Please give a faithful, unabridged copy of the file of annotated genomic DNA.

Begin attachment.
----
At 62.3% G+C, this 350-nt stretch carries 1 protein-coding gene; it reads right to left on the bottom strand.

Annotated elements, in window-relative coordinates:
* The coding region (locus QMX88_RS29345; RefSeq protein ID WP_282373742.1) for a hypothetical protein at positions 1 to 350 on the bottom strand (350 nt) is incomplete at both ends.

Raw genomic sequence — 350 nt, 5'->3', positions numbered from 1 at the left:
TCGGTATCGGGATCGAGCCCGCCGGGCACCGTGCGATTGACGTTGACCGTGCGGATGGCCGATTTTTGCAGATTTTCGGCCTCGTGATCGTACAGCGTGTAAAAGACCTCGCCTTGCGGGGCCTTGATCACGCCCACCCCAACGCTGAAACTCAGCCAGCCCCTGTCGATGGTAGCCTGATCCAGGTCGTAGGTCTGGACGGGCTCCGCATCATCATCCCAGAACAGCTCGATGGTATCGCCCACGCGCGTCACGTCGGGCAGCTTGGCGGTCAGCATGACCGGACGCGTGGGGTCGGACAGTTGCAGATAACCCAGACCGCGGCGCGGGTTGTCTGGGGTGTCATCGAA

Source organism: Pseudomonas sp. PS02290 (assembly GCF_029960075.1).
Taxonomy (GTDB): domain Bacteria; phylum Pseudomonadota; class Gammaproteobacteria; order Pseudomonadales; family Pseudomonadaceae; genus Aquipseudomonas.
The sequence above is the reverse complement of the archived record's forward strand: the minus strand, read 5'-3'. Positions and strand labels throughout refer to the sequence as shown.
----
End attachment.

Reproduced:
At 62.3% G+C, this 350-nt stretch carries 1 protein-coding gene; it reads right to left on the bottom strand.

Annotated elements, in window-relative coordinates:
* The coding region (locus QMX88_RS29345; RefSeq protein ID WP_282373742.1) for a hypothetical protein at positions 1 to 350 on the bottom strand (350 nt) is incomplete at both ends.

Raw genomic sequence — 350 nt, 5'->3', positions numbered from 1 at the left:
TCGGTATCGGGATCGAGCCCGCCGGGCACCGTGCGATTGACGTTGACCGTGCGGATGGCCGATTTTTGCAGATTTTCGGCCTCGTGATCGTACAGCGTGTAAAAGACCTCGCCTTGCGGGGCCTTGATCACGCCCACCCCAACGCTGAAACTCAGCCAGCCCCTGTCGATGGTAGCCTGATCCAGGTCGTAGGTCTGGACGGGCTCCGCATCATCATCCCAGAACAGCTCGATGGTATCGCCCACGCGCGTCACGTCGGGCAGCTTGGCGGTCAGCATGACCGGACGCGTGGGGTCGGACAGTTGCAGATAACCCAGACCGCGGCGCGGGTTGTCTGGGGTGTCATCGAA

Source organism: Pseudomonas sp. PS02290 (assembly GCF_029960075.1).
Taxonomy (GTDB): domain Bacteria; phylum Pseudomonadota; class Gammaproteobacteria; order Pseudomonadales; family Pseudomonadaceae; genus Aquipseudomonas.
The sequence above is the reverse complement of the archived record's forward strand: the minus strand, read 5'-3'. Positions and strand labels throughout refer to the sequence as shown.